Ross Douthat finally finds himself able to weep for a embryo that made it past the birth canal. Douthat thinks he's discovered that being an in-vitro baby will cause trauma and suffering, since the entire process is out of one's control. And the kid doesn't have a good time of it either, he says.
Douthat says (in part),"one grown-up donor baby quoted in the study describes as the feeling of existing entirely for “other people’s purposes, and not my own.” That pretty much describes any child ever conceived before birth control, especially in those halcyon conservative days when children were conceived by accident and with lethal regularity, and put to work as soon as their little fingers could hold a hoe or loom spindle. The Golden Age of America, the land of Corporate Titans, saw the utter exploitation of children on a daily basis, something the Progressives attempted to stop, to the conservatives' horror. How dare they interfere with a parent's prerogative!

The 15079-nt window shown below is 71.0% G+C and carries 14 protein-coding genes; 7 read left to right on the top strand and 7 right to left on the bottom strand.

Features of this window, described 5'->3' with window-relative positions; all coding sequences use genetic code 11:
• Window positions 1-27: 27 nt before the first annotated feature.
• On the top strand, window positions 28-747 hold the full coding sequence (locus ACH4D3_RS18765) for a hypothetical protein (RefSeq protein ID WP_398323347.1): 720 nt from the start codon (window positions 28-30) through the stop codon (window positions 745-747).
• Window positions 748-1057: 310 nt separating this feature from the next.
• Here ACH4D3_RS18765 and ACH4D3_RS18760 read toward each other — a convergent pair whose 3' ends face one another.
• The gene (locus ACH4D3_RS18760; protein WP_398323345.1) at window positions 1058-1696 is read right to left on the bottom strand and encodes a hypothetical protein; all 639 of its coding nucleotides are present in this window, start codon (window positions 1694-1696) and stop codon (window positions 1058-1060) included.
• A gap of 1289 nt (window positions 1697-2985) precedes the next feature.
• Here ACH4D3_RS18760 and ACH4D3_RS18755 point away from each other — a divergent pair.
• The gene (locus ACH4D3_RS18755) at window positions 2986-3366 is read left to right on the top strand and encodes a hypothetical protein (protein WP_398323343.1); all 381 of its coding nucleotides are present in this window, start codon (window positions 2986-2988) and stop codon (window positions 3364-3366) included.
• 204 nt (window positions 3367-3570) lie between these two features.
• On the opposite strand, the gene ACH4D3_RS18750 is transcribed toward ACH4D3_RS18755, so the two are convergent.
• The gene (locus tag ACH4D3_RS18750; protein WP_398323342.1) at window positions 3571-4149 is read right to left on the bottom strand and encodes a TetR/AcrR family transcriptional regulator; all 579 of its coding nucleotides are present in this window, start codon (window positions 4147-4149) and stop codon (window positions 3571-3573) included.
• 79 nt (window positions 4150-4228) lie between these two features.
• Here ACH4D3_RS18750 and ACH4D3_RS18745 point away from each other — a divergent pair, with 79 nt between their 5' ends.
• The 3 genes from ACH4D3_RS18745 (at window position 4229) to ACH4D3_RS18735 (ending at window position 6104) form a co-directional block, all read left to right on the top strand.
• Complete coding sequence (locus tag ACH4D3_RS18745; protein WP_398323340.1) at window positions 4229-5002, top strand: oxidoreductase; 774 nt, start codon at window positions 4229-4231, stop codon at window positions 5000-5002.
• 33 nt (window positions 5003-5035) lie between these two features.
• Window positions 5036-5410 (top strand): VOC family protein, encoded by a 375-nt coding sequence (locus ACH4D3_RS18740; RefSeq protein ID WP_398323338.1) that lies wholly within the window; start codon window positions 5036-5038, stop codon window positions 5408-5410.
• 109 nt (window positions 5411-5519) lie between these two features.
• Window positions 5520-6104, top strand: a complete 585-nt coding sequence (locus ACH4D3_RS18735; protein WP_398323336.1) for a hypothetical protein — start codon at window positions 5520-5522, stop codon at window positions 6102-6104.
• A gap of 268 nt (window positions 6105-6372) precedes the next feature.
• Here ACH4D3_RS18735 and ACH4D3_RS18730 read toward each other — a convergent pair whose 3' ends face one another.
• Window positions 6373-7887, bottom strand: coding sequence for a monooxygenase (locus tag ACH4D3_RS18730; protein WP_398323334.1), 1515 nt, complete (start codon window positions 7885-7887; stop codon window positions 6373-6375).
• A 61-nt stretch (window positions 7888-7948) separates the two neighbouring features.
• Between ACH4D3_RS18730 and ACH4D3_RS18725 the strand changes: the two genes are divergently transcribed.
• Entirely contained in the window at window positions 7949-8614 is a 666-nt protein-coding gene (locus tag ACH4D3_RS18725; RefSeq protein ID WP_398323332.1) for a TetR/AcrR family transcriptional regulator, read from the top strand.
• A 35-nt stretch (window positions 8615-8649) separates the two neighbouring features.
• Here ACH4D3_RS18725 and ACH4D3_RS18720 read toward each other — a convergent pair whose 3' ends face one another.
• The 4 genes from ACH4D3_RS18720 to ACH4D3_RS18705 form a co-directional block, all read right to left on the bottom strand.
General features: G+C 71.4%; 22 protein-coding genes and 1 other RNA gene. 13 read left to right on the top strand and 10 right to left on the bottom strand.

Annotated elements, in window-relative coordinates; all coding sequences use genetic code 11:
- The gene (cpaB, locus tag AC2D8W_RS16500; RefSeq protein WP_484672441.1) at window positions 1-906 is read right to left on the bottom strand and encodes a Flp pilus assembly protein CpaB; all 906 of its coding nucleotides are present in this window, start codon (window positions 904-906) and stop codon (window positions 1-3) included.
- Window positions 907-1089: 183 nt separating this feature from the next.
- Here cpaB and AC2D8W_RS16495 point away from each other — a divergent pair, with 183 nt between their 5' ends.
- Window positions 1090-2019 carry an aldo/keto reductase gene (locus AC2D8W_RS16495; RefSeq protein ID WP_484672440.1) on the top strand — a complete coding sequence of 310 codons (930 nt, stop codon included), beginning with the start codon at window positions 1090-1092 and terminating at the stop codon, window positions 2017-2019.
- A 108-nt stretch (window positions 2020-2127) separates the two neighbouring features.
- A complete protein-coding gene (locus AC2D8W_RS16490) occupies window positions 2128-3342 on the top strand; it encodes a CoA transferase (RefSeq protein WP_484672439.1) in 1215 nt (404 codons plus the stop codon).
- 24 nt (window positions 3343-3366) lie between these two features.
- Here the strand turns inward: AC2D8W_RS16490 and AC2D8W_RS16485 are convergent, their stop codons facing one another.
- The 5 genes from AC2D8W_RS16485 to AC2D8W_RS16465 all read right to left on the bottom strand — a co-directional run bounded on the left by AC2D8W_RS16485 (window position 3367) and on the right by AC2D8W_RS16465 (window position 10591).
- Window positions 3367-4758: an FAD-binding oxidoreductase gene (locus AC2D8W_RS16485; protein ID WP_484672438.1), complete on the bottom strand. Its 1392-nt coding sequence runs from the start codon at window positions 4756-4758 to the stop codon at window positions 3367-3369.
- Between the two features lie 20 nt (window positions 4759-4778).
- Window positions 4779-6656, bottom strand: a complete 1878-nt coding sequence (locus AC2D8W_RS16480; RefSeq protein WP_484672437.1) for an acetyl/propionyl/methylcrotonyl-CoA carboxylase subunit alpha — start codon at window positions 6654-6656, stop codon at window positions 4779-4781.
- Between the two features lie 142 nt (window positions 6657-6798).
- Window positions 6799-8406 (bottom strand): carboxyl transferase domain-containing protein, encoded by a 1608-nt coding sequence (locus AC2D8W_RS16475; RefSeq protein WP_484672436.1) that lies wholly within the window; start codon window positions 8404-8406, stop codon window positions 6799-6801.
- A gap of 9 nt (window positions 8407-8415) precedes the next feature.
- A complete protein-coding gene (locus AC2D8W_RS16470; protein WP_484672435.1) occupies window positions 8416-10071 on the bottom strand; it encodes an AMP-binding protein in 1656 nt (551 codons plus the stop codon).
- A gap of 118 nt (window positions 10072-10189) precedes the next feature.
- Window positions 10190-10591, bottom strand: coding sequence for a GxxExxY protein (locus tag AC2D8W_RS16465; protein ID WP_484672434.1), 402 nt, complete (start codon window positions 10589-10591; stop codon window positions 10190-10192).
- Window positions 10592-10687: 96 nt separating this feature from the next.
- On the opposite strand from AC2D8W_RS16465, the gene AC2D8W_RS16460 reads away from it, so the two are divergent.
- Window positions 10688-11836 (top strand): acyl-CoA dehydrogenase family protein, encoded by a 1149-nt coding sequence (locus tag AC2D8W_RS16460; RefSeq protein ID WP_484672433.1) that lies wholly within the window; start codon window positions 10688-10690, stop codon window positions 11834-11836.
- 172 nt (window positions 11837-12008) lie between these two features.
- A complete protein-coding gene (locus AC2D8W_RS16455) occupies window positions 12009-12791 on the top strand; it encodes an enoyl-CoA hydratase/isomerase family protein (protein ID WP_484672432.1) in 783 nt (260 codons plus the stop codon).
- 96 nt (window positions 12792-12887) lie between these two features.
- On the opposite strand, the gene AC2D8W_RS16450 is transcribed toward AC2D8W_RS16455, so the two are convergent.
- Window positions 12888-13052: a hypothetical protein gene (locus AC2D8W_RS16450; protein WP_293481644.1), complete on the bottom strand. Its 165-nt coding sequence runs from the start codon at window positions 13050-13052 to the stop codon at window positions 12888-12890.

It's odd, therefore, that on this Day of Memory in which we salute our war dead, that Douthat doesn't choose to write about the other child victims of our times, the children who wake up every morning wondering if their Dad or Mom is going to come home from our endless wars. Or the thousands of children who will wake up without a parent for the rest of their lives. Who will protect those children? Who will support them and keep them from harm? Who will listen to them weep with pain, year after year, and soothe the tearing hole of loss? Who will go to their graduations, walk them down the aisle when they marry, hold their children and look for familiar features? What about those post-fetuses? Don't they count, or does Douthat only care about American boys and girls when he can score political points against them?